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Inheritance Tax and Tapering

Taper relief can be a confusing concept, especially with regards to when it applies and how it works. This guide provides a breakdown of taper relief and how it can be used to mitigate your inheritance tax bill. If you have any queries regarding taper relief and how it may apply to your personal situation, one of our financial advisors will be able to talk you through this over a free Zoom consultation. Find our details at: https://inheritance-tax.co.uk/contact-us/

The Inheritance Tax Threshold

As a reminder, the standard inheritance tax threshold still stands at £325,000. This is the amount up to which you will not need to pay any inheritance tax on your estate. Anything above this amount will be subject to a 40% tax.

What is Taper Relief?

Taper relief is a reduction on the amount of inheritance tax payable on a gift that is made within 7 years of the donor’s death. However, it does not reduce the overall value of the gift; it is only applicable to the tax on that gift. As a result, if there is no tax to pay on a gift in the first instance, then you can’t claim taper relief to reduce the value of said gift.

Taper relief reduces the amount of inheritance tax due on a gift on a sliding scale. The rate at which this relief is applied is shown on the table below.

 

Time between date of gift and date of donor’s death Percentage taper relief applied to tax due Effective rate of tax on gift
0 to 3 years 0% 40%
3 to 4 years 20% 32%
4 to 5 years 40% 24%
5 to 6 years 60% 16%
6 to 7 years 80% 8%

It is important to remember that gifts always use up the inheritance tax threshold before any assets or property you leave behind. This means that 7 years will have to elapse before inheritance tax is payable if your estate and gifts exceed the IHT allowance. Furthermore, gifts are removed from your IHT calculation 7 years after the date the gift was made.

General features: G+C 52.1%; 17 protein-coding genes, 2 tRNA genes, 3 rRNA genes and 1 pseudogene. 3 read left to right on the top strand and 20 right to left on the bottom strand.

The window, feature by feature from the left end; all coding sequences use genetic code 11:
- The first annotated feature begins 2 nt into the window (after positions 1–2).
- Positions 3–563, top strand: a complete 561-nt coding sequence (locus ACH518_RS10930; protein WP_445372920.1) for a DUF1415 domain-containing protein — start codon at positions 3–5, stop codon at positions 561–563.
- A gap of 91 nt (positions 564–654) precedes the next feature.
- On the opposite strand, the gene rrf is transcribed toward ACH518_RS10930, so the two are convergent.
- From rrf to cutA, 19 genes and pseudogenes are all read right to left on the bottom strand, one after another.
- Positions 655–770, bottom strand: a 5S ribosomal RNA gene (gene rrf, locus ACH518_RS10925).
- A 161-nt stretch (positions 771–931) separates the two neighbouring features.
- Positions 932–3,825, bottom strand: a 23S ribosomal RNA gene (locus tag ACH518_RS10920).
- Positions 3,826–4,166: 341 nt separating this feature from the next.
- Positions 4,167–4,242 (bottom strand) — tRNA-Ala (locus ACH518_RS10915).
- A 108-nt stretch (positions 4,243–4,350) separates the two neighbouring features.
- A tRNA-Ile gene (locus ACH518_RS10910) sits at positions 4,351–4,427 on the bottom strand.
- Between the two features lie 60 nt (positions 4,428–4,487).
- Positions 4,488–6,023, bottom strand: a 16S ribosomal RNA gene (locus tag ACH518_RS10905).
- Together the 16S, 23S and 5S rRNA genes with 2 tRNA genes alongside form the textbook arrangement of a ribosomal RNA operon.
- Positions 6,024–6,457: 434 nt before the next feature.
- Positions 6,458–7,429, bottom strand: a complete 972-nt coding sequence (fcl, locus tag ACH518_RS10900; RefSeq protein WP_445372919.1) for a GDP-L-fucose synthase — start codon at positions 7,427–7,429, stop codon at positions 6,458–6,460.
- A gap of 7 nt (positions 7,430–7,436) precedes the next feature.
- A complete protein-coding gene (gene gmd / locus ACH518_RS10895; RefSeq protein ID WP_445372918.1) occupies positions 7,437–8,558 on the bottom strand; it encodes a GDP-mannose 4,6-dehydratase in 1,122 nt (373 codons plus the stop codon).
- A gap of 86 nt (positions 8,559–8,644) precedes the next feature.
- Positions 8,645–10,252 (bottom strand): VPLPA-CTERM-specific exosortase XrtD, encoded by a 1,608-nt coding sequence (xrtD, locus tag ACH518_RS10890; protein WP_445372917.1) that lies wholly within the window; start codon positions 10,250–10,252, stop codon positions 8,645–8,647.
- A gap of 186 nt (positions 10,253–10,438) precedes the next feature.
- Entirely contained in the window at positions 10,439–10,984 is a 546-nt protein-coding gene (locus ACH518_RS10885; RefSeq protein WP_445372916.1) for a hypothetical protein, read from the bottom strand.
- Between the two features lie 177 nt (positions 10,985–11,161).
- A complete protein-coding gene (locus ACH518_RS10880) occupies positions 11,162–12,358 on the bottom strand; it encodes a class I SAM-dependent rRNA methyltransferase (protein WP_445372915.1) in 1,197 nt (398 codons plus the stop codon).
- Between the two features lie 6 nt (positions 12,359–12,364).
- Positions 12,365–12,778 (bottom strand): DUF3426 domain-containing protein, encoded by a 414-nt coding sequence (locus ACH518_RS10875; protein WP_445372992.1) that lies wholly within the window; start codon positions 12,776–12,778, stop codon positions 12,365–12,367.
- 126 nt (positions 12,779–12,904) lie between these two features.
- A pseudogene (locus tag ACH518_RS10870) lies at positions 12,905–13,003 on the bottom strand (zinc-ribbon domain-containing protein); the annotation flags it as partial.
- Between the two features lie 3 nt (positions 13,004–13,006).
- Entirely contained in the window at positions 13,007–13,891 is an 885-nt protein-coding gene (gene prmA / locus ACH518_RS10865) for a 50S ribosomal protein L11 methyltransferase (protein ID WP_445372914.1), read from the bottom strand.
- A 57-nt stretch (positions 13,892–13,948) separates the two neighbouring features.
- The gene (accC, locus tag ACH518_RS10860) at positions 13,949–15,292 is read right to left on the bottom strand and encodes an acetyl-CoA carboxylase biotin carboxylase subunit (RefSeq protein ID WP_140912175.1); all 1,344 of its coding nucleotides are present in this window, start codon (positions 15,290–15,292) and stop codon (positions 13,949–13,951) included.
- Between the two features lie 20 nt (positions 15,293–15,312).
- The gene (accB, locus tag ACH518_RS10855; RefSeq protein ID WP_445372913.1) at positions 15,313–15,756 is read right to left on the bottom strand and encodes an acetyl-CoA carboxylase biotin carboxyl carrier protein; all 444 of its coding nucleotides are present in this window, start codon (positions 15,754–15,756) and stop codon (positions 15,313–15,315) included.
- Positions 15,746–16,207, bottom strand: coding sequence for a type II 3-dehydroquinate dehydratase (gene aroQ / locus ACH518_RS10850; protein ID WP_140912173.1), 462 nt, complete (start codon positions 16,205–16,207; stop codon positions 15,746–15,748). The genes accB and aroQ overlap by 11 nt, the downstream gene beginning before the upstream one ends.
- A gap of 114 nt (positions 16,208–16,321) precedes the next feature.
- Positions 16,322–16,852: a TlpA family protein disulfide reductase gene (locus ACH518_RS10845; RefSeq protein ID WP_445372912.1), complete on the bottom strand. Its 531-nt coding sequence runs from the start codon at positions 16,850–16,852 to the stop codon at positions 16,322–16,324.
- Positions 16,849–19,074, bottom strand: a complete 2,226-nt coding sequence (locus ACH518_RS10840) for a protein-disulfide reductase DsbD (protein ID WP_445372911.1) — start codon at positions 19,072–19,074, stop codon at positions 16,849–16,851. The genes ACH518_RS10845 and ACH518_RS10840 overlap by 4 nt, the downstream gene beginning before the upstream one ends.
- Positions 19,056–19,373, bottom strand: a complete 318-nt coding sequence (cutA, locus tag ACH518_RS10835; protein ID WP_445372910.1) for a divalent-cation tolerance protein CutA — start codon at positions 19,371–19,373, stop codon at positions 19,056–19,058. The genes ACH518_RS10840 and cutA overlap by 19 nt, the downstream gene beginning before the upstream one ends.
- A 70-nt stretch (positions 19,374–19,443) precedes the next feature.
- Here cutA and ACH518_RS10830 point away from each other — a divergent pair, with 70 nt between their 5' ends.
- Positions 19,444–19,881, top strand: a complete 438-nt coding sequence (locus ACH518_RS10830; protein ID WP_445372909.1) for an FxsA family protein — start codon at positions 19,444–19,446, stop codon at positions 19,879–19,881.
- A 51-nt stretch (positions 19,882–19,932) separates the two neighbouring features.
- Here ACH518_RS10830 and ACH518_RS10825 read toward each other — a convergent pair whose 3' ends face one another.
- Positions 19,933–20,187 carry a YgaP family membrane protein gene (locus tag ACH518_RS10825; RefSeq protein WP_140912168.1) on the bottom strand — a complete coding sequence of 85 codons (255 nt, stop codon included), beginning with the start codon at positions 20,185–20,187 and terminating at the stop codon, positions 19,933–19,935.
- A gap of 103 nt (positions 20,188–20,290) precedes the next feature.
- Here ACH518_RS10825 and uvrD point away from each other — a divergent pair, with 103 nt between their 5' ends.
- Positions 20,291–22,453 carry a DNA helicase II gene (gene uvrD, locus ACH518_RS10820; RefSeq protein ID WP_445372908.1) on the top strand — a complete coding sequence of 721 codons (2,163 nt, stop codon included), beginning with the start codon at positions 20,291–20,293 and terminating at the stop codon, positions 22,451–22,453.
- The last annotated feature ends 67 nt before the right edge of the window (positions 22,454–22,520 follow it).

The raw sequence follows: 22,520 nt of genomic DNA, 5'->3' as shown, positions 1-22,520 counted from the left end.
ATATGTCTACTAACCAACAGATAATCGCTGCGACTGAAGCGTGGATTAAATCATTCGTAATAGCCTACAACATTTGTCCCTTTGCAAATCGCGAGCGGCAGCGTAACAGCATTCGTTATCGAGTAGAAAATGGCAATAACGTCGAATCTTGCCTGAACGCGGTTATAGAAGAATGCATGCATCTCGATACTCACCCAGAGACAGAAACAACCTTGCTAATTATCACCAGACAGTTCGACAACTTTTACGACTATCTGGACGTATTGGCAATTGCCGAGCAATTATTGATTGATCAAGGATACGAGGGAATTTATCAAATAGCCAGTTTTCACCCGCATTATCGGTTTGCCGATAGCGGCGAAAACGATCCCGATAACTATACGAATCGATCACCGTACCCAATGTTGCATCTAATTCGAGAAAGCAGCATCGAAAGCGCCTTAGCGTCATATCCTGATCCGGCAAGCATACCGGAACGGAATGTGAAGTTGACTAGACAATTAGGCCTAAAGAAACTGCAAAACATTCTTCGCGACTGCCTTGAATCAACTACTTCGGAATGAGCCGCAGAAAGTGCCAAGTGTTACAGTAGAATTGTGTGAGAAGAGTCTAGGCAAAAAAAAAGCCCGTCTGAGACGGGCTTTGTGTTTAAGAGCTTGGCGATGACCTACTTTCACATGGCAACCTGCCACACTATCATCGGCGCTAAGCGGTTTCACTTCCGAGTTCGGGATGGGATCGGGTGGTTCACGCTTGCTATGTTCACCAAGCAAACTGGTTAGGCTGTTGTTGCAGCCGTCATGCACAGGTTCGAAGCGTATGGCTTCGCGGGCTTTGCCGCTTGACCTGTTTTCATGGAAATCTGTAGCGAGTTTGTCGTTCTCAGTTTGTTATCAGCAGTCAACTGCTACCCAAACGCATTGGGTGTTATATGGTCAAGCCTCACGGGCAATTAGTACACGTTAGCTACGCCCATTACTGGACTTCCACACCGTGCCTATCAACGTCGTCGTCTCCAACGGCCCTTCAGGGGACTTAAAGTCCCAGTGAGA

Case Study 1:

Mr Smith gifts £50,000 to his son in March 2017, and then gifts him a further £50,000 in September 2019. He dies in July 2020 with an estate worth £100,000. There is no IHT to pay on his estate as it is under the £325,000 threshold.

Case Study 2:

Mr Smith gifts £50,000 to his son in March 2017, and then gifts him a further £50,000 in September 2019. He dies in July 2020 with an estate worth £210,000.

The total value of the gifts made within 7 years of Mr Smith’s death are below the IHT threshold of £325,000, leaving £225,000 of his IHT allowance remaining.

Case Study 3:

Mr Smith gifts £200,000 to his son in March 2014, and then gifts him a further £200,000 in September 2019. He dies in July 2020 with an estate worth £500,000.

The total amount of these gifts within 7 years of Mr Smith’s death was £400,000 and therefore over the standard threshold. This means that the gifts have used up the entire residence nil-rate band, meaning that the result is now liable to Inheritance Tax.

If you have any questions regarding your estate and any gifts you are planning to make, contact us at Thornton and Baines and we will help you through your personal situation. Visit our website at: https://inheritance-tax.co.uk/ to find our more about what we can do to help you.

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